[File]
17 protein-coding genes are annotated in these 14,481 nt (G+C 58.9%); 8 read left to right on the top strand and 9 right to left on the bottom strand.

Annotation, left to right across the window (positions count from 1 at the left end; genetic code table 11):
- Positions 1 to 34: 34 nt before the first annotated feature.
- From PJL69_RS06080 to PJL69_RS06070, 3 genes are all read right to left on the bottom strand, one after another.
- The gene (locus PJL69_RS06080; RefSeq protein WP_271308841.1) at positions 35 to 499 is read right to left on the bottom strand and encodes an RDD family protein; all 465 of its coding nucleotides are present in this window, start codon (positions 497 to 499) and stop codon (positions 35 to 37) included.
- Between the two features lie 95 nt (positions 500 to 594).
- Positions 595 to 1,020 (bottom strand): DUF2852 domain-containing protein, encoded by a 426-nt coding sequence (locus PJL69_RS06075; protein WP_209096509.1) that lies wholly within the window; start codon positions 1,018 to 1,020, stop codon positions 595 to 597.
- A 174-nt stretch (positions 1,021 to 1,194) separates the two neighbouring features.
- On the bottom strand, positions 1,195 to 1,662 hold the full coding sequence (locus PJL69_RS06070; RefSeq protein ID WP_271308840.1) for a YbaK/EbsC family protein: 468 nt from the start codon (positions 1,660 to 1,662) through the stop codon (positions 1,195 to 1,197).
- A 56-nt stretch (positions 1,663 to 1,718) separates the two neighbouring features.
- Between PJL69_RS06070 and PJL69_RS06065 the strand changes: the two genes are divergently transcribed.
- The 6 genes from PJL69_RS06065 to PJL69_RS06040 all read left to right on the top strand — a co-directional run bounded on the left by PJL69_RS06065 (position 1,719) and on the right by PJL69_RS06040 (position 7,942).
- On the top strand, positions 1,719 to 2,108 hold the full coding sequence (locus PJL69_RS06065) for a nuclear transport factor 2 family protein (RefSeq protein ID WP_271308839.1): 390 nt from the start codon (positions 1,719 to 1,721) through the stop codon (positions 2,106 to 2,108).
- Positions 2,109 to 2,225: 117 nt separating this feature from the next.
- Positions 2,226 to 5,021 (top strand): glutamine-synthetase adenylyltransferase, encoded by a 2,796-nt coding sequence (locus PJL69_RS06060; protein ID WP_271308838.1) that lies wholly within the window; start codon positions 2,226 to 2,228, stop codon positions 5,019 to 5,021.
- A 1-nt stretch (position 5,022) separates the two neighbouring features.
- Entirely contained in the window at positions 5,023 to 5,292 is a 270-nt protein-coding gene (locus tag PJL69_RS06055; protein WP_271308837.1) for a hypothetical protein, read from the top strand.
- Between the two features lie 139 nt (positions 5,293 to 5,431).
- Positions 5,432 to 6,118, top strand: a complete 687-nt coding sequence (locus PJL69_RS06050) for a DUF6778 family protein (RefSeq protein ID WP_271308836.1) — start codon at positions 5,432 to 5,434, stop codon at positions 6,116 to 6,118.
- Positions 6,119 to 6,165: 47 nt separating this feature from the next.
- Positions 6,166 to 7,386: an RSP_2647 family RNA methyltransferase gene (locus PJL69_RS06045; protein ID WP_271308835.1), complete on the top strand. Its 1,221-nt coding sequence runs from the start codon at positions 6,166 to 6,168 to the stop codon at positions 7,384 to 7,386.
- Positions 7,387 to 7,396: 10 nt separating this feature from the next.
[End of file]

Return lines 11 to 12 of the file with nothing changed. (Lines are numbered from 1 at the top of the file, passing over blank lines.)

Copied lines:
- Between PJL69_RS06070 and PJL69_RS06065 the strand changes: the two genes are divergently transcribed.
- The 6 genes from PJL69_RS06065 to PJL69_RS06040 all read left to right on the top strand — a co-directional run bounded on the left by PJL69_RS06065 (position 1,719) and on the right by PJL69_RS06040 (position 7,942).